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Guest Column The rise of the machines

The rise of the machines

An IFA can handle the client’s emotions, hold hands and give assurances or remind them about the inherent risks.
Amit Trivedi Feb 21, 2017

In his book, “The Rise of The Robots – Technology and the Threat of Mass Unemployment”, Martin Ford paints a very bleak picture of the future of mankind. According to the book, the future will see many jobs being taken over by machines leaving humans jobless. There would be almost nothing that the robots cannot perform better, faster and cheaper than humans.

He goes on to describe the rise of machines in factories, where they are increasingly replacing human labor. Manufacturing jobs are on a decline. Google has developed a driver-less car and drones are already delivering goods bought from Amazon by customers in the US.

These days, when we hear so many things about robo-advisors or online transaction platforms or e-commerce sites getting into the distribution of financial products, some of us might wonder what our future is. This is exactly the challenge or fear that Martin Ford talks about in his book.

However, listen to Dr. Michio Kaku, physicist and futurist, a professor of theoretical physics at the City College of New York and you get a different perspective. He believes that a computer is essentially an adding machine, albeit one which does the job of adding (calculations) very fast and accurately. It also does not get bored, even when doing repetitive tasks.

However, it can only follow instructions. If something comes out of the ordinary, something that the person who wrote the algorithm had not envisaged, the machine fails. And that is the edge that humans need to work on.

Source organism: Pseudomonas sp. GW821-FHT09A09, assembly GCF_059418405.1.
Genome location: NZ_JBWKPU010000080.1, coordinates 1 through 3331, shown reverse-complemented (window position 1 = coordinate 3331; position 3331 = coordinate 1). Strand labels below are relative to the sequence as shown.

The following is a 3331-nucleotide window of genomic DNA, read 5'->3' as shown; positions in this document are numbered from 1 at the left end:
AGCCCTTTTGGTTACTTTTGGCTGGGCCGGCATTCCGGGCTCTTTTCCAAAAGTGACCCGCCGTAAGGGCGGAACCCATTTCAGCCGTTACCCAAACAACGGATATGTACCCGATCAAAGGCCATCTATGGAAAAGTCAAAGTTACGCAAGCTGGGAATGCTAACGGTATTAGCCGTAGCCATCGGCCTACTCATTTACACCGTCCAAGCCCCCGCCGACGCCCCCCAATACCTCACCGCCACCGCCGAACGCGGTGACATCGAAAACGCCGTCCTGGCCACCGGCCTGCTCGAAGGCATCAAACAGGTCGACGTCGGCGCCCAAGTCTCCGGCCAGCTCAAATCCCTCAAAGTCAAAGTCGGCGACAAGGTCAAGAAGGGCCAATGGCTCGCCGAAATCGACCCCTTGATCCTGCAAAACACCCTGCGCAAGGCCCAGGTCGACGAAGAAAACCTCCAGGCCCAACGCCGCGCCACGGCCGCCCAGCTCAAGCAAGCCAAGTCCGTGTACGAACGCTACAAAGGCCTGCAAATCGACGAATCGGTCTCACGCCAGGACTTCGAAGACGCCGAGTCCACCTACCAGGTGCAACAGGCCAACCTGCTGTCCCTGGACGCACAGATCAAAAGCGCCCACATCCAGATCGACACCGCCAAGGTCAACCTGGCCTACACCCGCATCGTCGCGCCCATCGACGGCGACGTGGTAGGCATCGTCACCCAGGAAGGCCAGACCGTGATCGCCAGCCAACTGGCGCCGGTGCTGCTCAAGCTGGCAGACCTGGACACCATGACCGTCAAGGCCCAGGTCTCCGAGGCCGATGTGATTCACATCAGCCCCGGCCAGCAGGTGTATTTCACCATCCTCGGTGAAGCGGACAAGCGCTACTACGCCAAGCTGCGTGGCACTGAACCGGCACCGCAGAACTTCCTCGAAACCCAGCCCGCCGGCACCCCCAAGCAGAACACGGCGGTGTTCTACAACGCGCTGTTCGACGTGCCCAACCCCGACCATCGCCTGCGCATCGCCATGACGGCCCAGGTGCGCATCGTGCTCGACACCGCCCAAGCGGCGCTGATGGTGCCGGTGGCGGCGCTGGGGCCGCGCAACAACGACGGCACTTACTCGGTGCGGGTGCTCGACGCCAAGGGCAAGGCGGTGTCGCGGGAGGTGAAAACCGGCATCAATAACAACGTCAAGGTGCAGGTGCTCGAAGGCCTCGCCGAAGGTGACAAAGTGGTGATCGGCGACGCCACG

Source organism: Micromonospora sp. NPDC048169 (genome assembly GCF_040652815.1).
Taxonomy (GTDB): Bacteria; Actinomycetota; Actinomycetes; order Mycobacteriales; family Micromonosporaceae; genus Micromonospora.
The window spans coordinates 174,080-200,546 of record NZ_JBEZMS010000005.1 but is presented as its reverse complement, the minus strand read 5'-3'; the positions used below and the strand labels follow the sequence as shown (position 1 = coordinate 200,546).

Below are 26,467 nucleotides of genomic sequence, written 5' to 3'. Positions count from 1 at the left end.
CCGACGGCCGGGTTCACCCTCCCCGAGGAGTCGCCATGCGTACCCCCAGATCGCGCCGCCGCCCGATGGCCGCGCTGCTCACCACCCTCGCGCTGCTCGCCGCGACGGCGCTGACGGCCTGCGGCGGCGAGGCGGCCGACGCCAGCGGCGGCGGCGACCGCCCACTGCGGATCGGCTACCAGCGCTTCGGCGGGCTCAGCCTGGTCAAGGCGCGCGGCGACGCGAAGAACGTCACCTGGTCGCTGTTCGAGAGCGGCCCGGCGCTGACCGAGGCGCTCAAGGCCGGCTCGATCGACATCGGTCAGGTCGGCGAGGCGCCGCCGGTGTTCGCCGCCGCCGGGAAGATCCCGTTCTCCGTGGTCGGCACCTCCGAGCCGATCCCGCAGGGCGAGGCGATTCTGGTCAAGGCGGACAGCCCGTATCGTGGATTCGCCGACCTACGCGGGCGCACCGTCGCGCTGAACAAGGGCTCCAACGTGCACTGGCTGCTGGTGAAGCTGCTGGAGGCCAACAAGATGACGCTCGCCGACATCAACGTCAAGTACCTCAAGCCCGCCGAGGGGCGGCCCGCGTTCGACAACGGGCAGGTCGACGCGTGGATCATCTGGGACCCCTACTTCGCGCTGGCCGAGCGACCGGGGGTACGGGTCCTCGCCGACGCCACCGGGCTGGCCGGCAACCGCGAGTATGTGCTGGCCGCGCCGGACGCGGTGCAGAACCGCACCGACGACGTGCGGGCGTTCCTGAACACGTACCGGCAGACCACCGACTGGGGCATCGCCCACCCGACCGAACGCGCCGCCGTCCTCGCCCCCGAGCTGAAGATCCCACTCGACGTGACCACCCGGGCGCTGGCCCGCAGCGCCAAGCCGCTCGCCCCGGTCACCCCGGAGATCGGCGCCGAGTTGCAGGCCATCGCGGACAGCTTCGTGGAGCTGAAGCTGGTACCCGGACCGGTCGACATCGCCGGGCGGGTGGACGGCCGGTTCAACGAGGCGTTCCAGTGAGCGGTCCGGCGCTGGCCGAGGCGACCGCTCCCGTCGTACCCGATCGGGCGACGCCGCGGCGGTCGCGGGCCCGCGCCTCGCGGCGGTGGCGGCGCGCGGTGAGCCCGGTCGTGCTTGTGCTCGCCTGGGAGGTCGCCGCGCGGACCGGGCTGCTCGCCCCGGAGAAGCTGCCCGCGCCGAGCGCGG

Let us come back to the strengths of the machines. In addition to being fast, accurate and capable of repetitive tasks, machines have no feelings and hence are not intimidated by the scale or complexity of a job.

The boredom or inaccuracy differentiate humans and actually, these apparent weaknesses are the strengths of humans over machines. That is because when an IFA deals with human clients, these human clients are also subject to the same emotions and inconsistencies, which machines cannot understand. 

Today algorithms are not available to understand human feelings and emotions. Having feelings, understanding others’ feelings and responding to those feelings are beyond the abilities of the robots, at least so far.

In the world of investing, investors invest their money when they are hopeful and they panic when fear strikes. The sheer mention of the word ‘risk’ arouses fear in the mind of investors, whereas ‘guarantee’ sends a sense of security.

For instance, many investors who had an exposure to equities turned bearish post the financial crisis of 2008. In fact, an independent report said that the mutual fund industry witnessed highest number of discontinued SIPs between September 2008 and March 2009.